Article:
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Day 1

Chair – Paul Knight, Salmon & Trout Conservation

09:15 Arrival – Tea and coffee

09:30 Welcome Speeches – Paul Knight, S&TC & Emma Hatfield, NASCO

09:50 Tracking as a contribution to the Likely Suspects Framework – Ken Whelan, Atlantic Salmon Trust

10:10-13:00 Session 1 – Current or recent fish tracking projects

  • Using telemetry to map the spatial and temporal distribution of Atlantic salmon in the Ocean – Jon Carr, Atlantic Salmon Federation
  • Acoustic monitoring of juvenile salmonids in transitional and coastal waters in the English Channel – Celine Artero, Game & Wildlife Conservation Trust
  • Sea trout in Norway and the Kerguelen Islands – Jan Grimsrud Davidsen, NTNU University Museum
  • The Moray Firth Tracking Project: Marine migrations of Atlantic salmon (Salmo salar) smolts – Matt Newton, University of Glasgow/Atlantic Salmon Trust
  • The use of estuaries and marine migration of sea trout in the English Channel inferred from acoustic and data storage tags – Celine Artero, Game & Wildlife Conservation Trust
  • Salmonid migration studies using acoustic telemetry in Scotland: Recent results, future plans – Colin Adams, University of Glasgow
  • Acoustic tracking of sea trout and salmon smolts using a grid arrangement of acoustic receivers in a Scottish sea loch system – David Morris, Marine Scotland

13:00-14:00 Lunch

14:00-14:40 Session 1 Continued

  • Behaviour and mortality of sea trout at sea investigated with data storage tags – Martin Kristensen, Technical University of Denmark
  • 20 mins – Open forum

14:40-18:00 Session 2 – New and emerging fish-tracking technology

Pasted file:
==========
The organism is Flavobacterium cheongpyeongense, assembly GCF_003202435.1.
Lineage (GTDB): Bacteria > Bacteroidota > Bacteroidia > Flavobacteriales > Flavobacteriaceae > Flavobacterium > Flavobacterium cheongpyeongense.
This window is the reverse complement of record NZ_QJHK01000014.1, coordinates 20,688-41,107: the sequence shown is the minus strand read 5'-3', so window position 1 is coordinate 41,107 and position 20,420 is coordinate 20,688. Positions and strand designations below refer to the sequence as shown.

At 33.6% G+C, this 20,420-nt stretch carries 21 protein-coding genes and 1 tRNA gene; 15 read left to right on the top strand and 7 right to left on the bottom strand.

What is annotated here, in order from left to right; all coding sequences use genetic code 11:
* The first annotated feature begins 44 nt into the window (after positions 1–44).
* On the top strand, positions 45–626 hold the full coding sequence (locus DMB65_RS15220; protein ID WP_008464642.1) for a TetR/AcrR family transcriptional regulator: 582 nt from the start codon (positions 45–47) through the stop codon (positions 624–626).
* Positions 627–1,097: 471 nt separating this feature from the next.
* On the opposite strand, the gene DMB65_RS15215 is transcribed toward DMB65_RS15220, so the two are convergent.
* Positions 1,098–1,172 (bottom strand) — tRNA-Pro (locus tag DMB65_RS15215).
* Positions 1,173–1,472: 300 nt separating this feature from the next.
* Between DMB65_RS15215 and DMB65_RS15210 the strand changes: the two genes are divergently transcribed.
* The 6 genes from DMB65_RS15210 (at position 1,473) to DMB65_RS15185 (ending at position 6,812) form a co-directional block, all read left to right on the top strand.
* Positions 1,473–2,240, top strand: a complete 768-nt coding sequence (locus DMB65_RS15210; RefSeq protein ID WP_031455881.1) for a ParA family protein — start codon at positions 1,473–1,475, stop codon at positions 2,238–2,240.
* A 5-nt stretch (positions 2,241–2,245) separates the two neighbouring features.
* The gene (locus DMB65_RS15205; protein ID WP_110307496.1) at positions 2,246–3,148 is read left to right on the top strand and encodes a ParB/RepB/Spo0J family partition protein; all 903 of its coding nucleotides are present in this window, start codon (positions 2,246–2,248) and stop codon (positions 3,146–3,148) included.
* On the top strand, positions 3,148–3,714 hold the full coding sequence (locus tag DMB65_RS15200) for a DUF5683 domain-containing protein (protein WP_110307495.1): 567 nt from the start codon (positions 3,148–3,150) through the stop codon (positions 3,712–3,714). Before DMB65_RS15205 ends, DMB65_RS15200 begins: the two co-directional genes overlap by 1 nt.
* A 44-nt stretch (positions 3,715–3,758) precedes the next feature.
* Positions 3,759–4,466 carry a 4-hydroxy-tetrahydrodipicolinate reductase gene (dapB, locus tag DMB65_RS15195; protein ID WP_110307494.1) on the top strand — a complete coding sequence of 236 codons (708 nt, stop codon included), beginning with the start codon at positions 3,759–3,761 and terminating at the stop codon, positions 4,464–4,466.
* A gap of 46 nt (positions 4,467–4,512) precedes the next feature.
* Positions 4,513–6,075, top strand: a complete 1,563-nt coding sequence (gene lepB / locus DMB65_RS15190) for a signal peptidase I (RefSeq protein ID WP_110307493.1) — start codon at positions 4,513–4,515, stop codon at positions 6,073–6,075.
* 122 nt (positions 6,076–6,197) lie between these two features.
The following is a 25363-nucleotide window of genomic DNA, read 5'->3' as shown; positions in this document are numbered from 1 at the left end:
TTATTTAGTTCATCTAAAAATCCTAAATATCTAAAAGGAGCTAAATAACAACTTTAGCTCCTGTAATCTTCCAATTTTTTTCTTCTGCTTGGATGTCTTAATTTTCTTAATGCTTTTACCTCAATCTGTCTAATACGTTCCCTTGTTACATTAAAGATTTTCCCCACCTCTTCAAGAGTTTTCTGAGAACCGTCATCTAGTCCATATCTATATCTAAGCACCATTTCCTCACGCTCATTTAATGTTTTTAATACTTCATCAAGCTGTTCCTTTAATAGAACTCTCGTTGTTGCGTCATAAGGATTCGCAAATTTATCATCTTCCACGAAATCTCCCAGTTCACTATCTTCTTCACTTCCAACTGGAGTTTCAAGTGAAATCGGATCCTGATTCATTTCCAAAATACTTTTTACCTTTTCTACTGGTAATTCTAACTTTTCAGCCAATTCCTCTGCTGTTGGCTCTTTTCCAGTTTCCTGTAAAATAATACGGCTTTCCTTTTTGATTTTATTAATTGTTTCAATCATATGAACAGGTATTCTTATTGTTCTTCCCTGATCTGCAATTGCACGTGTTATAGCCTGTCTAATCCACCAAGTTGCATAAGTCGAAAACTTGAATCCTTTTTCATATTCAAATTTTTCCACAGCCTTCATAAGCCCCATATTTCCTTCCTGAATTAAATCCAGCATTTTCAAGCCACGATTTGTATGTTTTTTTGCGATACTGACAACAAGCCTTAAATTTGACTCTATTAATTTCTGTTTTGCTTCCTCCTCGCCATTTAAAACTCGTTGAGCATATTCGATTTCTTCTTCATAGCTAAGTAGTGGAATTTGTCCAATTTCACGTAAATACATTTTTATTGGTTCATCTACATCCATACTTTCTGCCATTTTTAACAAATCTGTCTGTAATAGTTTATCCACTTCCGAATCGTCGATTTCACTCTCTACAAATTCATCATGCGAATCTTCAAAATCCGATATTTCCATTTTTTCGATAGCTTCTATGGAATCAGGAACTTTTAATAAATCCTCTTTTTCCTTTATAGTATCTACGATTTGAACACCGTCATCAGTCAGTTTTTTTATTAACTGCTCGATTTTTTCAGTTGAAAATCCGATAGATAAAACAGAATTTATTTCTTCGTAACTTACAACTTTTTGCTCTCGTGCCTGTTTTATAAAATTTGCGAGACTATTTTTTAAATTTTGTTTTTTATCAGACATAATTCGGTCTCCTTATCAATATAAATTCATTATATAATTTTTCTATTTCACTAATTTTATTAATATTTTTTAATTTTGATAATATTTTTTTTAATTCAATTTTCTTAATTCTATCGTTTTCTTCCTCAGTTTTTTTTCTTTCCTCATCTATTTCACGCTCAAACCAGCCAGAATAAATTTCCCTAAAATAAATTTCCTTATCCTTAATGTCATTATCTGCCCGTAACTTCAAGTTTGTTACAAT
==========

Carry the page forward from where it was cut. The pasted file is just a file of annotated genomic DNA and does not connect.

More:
• New and emerging technology for tracking fish at sea – Martyn Lucas, Durham University
  • RAFOS Ocean Acoustic Monitoring (ROAM) tag – Jon Carr, Atlantic Salmon Federation
  • Environmental DNA analyses of Atlantic salmon and pink salmon – Jens Carlsson, University College Dublin
  • Isotope chemistry of scales reveals continent-scale variation in at-sea foraging in European populations of Atlantic salmon – Clive Truman, University of Southampton

16:00-16:20 Coffee break

  • Autonomous ocean observing platforms – Pierre Cauchy and Martina Bristow, Uni East Anglia & CEFAS
  • Using multibeam sonar in open river channels to derive run estimates and assess fish passage of adult Atlantic salmon and other species: Lessons learnt from the rivers of Wales – Pete Clabburn, Natural Resources Wales
  • Developments in acoustic telemetry from Innovasea (Vemco) and RS Aqua – Ryan Mowat and Richard Vallée, VEMCO
  • Flexible approach to acoustic fish telemetry – Annette Haugsdal, Thelma Biotel
  • 20 mins – Open forum

18:30-19:30 Drinks reception and trade stands

19:30 After dinner talk: Lessons learned from working on large-scale marine tracking arrays: Searching for information in the 21st Century – Dr David Welch, Kintama Research Services

Day 2

Chair – Paul Knight, Salmon & Trout Conservation

09:15 Arrival – Tea and coffee

09:30-10:50 Session 3 – Analysis of tracking data

  • Researching Atlantic salmon marine ecology: A 40-year perspective – Andy Moore, CEFAS
  • Data management and analysis of tracking data – Jan Reubens, VLIZ and the ETN data system
  • Inferring fish survival from telemetry data: Promises, perils and emerging methods – Christopher Holbrook, Great Lakes Acoustic Telemetry Observation System (GLATOS)
  • 20 mins – Open forum

10:50-13:00 Session 4 – Maximising the benefits of multiple tracking projects

  • Electronic telemetry, networking and the possibilities for tracking Atlantic salmon at sea – Fred Whoriskey, Ocean Tracking Network, Dalhousie University
  • What managers need to know to craft policy – John Armstrong, Marine Scotland Science
  • Open forum: The way forward – Ken Whelan, Atlantic Salmon Trust
    1. Closer collaboration
    2. Tracking project and equipment database
    3. Meta-analysis

13:00-14:00 Lunch

14:00 Depart